Why posters of this man who drowned in the River Aire are appearing around Leeds
Large poster of a man's face have been put up across Leeds city centre, the reason why is a shocking tale from one of the unhappiest chapter's in the city's history.
The posters show the face of David Oluwale, whose body was pulled from the River Aire on May 4, 1969.
He had been systematically harassed by two members of Leeds City Police force, Inspector Geoffrey Ellerker and Sergeant Kenneth Kitching.
A police cadet, Gary Galvin, acted as whistleblower and revealed the mistreatment of Mr Oluwale, leading to an investigation by Scotland Yard.
In November 1971 the two men went on trial for the manslaughter of Mr Oluwale.
Kitching and Ellerker were jailed for a series of assaults on Mr Oluwale at Leeds Assizes, but found not guilty of manslaughter at the direction of the judge.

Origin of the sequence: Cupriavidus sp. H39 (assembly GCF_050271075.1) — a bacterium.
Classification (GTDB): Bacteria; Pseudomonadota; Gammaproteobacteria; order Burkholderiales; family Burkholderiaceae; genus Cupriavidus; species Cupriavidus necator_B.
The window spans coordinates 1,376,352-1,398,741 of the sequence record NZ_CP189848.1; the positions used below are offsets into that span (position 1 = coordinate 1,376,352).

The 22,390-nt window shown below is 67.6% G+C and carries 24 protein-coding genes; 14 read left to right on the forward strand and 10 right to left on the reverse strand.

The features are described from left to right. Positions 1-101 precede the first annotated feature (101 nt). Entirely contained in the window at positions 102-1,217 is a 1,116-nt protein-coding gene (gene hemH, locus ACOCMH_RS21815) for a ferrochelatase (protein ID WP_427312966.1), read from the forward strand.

Mr Justice Hinchcliffe concluded that there was no evidence to place them at the alleged scene of the crime, by the river at Warehouse Hill.
The image used on the posters was created by artist Rasheed Araeen.
The Remember Oluwale Memorial Association has posted them across the city as part of a series of events throughout April commemorating the 50th anniversary of Mr Oluwale's death.
Rasheed Araeen's work For Oluwale II is currently on display at contemporary art gallery The Tetley on Hunslet Road.
Mr Araeen was shocked and deeply moved after reading about the death in 1971, and decided to make a work dedicated to his story,
The work comprises six photographic panels that document a previous version of the work plus two additional panels that provide further information about Oluwale alongside a letter of complaint from someone who protested against the display of the original version of the work in 1973.
The work is accompanied by a collection of press clippings, a scrapbook owned by the whistle-blowing police cadet Gary Galvin, and excerpts from plays and poetry relating to the death of David Oluwale made in the intervening years.
It is the first time the artwork has been displayed in the city and the exhibition will run until June 2, 2019